Hack45.Forward Your Home Calls to Your Cell Phone


Hack 45. Forward Your Home Calls to Your Cell Phone

Using Asterisk, you can create a simple call forwarder, so calls to your home can follow you whenever you go.

Asterisk is a programmable platform in the same way that the Apache Web Server is. There are many ways to program Asterisk, but all of them connect in some way to the core of Asterisk's functionalityits so-called "dial plan." The dial plan begins (and usually ends) in /etc/asterisk/extensions.conf. Using the dial plan, you can program how your softPBX should behave, which phones should ring when different digits are dialed, how long they should ring, and what to do if nobody answers when they ring.

So, it's actually pretty straightforward to program the dial plan to forward all incoming calls from a certain line to another phone number via a second line. There are many uses for this, including having your phone calls follow you wherever you go, as well as using the Asterisk server as a screen so that you don't have to give people the number you are forwarding to. This is a great way to keep your cell phone or parents' home phone number private. The Asterisk server will dial the cell phone on the second line and then bridge (or conference) the two lines together for the duration of the call.

The hardest part about setting up this configuration is connecting two lines (or two SIP peers acting as lines [Hack #43] to the Asterisk server. Once that's done, the forwarding part is simple. But before we get to that, let's check out the configuration for the two lines.

Let's assume that two SIP peers are connected to the Asterisk server, vis-à-vis a media gateway with two SIP clients, like the Clipcomm used earlier [Hack #43]. The sip.conf configuration for these peers would look something like this:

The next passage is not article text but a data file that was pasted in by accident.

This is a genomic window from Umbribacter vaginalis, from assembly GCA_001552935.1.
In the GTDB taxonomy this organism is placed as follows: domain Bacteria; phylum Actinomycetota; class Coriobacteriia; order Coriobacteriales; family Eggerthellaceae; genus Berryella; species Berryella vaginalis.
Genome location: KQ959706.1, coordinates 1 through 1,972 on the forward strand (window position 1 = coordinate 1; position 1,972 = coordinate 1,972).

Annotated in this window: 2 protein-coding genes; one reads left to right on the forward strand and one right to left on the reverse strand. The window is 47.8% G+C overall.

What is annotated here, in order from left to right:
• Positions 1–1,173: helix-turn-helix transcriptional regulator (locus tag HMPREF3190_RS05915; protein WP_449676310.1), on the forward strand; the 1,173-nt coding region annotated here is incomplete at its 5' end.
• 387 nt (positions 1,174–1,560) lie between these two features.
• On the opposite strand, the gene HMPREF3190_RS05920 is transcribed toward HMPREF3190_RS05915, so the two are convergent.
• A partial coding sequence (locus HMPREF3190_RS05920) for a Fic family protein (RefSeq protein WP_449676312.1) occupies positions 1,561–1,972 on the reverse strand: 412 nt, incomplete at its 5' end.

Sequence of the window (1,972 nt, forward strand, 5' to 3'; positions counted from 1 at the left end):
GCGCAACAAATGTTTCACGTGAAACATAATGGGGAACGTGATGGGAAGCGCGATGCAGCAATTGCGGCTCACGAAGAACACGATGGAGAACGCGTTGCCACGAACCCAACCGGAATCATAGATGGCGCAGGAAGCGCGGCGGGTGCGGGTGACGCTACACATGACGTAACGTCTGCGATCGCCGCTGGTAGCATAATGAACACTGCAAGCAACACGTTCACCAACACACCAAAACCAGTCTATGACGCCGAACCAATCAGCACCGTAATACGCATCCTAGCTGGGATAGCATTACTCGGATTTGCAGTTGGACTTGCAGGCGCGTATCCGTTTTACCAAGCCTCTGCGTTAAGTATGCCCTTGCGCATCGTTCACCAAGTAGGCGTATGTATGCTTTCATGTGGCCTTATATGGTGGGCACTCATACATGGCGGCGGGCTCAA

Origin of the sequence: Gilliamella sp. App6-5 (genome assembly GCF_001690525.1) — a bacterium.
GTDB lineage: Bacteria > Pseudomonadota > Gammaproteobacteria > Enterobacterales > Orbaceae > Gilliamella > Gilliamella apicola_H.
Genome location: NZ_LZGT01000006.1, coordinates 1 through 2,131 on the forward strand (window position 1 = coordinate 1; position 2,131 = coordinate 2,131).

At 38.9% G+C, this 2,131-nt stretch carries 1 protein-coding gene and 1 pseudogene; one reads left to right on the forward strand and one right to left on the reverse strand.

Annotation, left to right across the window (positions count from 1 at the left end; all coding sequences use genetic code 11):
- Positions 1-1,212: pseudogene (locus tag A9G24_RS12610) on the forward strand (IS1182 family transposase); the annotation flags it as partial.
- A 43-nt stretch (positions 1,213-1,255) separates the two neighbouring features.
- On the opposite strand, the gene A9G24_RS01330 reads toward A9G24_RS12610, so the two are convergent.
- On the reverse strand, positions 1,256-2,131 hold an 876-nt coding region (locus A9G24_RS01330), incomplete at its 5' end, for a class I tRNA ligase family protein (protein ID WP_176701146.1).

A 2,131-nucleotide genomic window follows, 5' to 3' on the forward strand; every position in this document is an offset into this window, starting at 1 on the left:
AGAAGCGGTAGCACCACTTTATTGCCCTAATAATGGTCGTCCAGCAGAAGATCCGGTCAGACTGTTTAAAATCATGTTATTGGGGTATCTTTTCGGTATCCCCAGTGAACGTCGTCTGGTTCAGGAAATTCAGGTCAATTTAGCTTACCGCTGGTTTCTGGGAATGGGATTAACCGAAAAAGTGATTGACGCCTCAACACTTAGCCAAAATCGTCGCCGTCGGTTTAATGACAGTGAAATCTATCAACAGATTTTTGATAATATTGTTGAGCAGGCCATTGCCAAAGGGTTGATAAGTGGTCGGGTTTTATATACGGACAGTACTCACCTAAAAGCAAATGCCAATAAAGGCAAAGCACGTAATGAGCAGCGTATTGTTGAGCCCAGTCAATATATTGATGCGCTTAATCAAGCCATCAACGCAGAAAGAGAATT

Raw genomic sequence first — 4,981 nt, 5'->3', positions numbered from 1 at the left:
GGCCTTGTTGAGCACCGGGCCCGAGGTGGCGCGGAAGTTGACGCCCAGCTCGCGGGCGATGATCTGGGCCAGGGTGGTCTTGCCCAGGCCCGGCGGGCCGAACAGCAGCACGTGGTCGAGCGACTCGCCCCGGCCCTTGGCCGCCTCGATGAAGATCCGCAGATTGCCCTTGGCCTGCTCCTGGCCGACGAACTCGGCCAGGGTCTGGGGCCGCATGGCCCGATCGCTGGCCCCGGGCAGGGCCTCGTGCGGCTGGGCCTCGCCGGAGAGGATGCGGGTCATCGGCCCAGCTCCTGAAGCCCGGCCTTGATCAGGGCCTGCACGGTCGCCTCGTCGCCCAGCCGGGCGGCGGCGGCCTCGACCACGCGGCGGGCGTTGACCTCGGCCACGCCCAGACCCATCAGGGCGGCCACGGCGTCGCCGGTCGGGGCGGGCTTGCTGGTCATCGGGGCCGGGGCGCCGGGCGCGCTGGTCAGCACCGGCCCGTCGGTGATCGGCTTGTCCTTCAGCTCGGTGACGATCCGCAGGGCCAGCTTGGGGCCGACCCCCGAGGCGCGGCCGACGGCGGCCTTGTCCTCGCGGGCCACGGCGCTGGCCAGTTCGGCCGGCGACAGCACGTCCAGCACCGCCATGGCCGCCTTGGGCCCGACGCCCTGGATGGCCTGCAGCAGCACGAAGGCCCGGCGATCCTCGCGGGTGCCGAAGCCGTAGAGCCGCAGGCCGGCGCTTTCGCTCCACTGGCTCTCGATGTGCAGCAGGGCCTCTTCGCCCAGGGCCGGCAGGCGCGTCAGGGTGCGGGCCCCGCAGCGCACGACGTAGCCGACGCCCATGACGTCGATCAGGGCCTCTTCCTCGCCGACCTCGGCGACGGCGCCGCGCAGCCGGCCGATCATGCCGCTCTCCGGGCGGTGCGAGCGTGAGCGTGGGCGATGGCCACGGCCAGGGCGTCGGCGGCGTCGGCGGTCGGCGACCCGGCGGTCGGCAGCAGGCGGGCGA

[7711] caller <200> canreinvite=no context=incoming dtmfmode=rfc2833 host=dynamic port=5060 type=friend username=7711 [7712] caller <201> canreinvite=no context=default dtmfmode=rfc2833 host=dynamic port=5060 type=friend username=7712 

Line 1 is SIP peer 7711, and line 2 is SIP peer 7712. Let's say that the line we're going to receive calls on is line 1, and the line we're going to use to call the cell phone is line 2. Note context=incoming. This creates a context within Asterisk for incoming calls to arrive. Now, open up extensions.conf so that you can create a dial plana set of instructions that tell Asterisk what to do in this incoming contextto correspond to peer 7711's incoming context setting:

 [incoming] exten => s,1,Dial(SIP/7712/${CELL_PHONE},30) exten => s,2,Playback(abandon-all-hope) exten => s,3,Hangup 

Since sip.conf indicates that all incoming calls from SIP peer 7711 should enter the incoming context, we've created that context in the dial plan (as shown in the previous code snippet). Using the special s extension, whose purpose is to incorporate into the context incoming calls that haven't been triggered by a user dialing an extension number (calls like those incoming from the outside world), we can specify three steps to deal with the call:

  1. Dial the cell phone number on the second SIP peer (7712). You can specify the numberfor instance, 1-440-864-8604instead of using the ${CELL_PHONE} variable, since we haven't really covered variables yet. The 30 specified in the first command says to attempt to bridge (conference) the call on the two lines for up to 30 seconds before giving up.

  2. If the call isn't bridged because the Dial command times out, the Playback command will play a greeting. In this case, I've specified a greeting called abandon-all-hope.

  3. If either of the previous steps cannot be completed, the caller will be disconnected.

So, when an incoming call from SIP peer 7711 hits the server, SIP peer 7712 (the "second line") will be directed to call your cell phone and attempt to bridge the call.

I know what you're thinking: "Why wouldn't I just use my phone line's built-in call-forwarding service to do this?" My answer is "Selectively Forward Calls" [Hack #46].




VoIP Hacks
VoIP Hacks: Tips & Tools for Internet Telephony
ISBN: 0596101333
EAN: 2147483647
Year: 2005
Pages: 156

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